Domain Name Lessons Learned From Presidential Candidates’ Slip-ups

We’ve already seen several cases of domain name abuse in the short span of the most recent United States Presidential Campaign. What are these candidates doing to counter the attacks?

The United States won’t elect another president until November 2016, but the campaigns have already begun.

A major part of the early presidential canvassing is developing a sturdy PR that will boost a candidate’s name and reputation to the top.

This can prove to be difficult for some, and isn’t helped when some candidates have inadvertently allowed internet trolls to hijack related domain names. It’s becoming a trend that whenever a candidate announces their campaign, a free-for-all battle begins for every relevant domain name.

Ted Cruz for President

The first candidate of the 2016 election to fall victim to domain name abuse was Republican Ted Cruz. When he announced his campaign in March, he failed to register the most obvious domain name possible: Unfortunately, the domain was snapped up by someone who wasn’t a big fan of Cruz’s proposal to change Obama’s current immigration reform. At the time of writing this article, shows:



This can obviously damage Ted Cruz’s campaign, especially considering the popularity of .com domain names. If you run a simple WHOIS search on, the registrant contact information is set to private, most likely indicating that whoever owns the domain does not plan on giving it up to the real Ted Cruz anytime soon.

Cruz found another detractor had also registered and redirected it to, another policy Cruz is trying to eliminate.

All is not lost though. Cruz did acquire, the domain he intends to use for the rest of his presidential campaign.

Carly Fiorina uses humor to counter trolls

Another candidate for the Republican party, Carly Fiorina, recently announced her 2016 campaign. On the same day she announced that she’d be running, a Fiorina opposer registered (Carly previously owned the domain, but let it lapsein 2014).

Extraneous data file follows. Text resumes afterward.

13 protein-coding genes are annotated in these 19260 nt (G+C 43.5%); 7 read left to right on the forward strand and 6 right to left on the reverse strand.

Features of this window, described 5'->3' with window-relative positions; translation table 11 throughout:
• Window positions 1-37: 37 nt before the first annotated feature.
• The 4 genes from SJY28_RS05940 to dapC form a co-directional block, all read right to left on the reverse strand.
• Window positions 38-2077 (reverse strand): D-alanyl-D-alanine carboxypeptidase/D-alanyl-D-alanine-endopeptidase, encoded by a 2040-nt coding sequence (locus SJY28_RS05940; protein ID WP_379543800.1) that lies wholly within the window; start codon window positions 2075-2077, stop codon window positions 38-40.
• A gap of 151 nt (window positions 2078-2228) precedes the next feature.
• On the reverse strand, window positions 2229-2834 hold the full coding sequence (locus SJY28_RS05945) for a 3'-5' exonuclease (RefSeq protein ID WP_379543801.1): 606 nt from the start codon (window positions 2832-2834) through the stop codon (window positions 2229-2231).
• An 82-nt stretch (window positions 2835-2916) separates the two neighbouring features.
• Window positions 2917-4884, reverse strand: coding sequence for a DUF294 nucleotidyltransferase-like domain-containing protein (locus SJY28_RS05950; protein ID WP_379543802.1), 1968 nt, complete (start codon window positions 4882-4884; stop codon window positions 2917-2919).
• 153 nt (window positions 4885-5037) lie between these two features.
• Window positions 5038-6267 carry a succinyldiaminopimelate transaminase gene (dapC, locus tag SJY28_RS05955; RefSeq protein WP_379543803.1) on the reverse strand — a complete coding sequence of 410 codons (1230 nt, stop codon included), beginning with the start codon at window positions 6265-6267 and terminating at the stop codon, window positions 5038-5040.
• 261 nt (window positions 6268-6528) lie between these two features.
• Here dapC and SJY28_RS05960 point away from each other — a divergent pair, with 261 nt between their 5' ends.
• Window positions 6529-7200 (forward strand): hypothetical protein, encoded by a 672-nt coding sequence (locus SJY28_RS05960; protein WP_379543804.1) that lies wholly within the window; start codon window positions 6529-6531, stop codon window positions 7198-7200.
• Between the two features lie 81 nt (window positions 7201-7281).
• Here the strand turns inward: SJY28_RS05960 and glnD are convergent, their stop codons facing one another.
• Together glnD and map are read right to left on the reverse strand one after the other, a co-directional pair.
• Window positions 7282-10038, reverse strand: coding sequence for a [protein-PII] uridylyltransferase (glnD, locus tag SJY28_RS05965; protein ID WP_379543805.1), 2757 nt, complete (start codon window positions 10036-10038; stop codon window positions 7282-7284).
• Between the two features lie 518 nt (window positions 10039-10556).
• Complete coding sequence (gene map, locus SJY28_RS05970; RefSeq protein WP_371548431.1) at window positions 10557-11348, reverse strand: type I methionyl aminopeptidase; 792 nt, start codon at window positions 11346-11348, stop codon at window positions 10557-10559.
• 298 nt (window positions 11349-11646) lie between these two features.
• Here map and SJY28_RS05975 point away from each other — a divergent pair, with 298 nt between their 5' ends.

Instead of using the domain name to promote Fiorina’s campaign, the troll created a site critiquing the layoffs Fiorina oversaw while she was CEO of Hewlett-Packard. The website reads:

“Carly Fiorina failed to register this domain. So I’m using it to tell you how many people she laid off at Hewlett-Packard. It was this many:

30,000 frowny faces.

That’s 30,000 people she laid off. People with families.”

When Fiorina was asked on Late Night with Seth Meyers about the domain name fiasco, she demonstrated with humor how easy it is to register a domain name:

She purchased and later bought after being a featured guest on Meet The Press. She pointed both domains to her official campaign website,, just to show that anyone can easily buy a domain name and do as they wish with it. Fiorina has also registered and redirected it to

Hillary Clinton

Yet another presidential candidate failed to register relevant domain names. Democrat Hillary Clinton did not register, which now redirects back to Carly Fiorina’s official campaign website. No one is sure who’s behind this particular case of domain name trolling, but Fiorina’s team has denied knowing anything about it.

The lesson?

If you’re running for President, secure every domain name that could possibly be linked to your name or campaign. It’s better to be safe than sorry. Ted Cruz and Carly Fiorina had to learn this the hard way.

This lesson of course ultimately leads back to brand identity and protection. When registering a domain name for your business, think about what your competition may be doing to harm your business plans. The best practice is to make sure that you register every domain name that could link back to your business.

If you don’t, you never know what a clever internet troll will do to damage your brand.

With Domain Reseller, you can sell multiple domain names to the same client in order to help them protect their brand!



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Stop blending in with the rest of the crowd and start leaving your mark on the web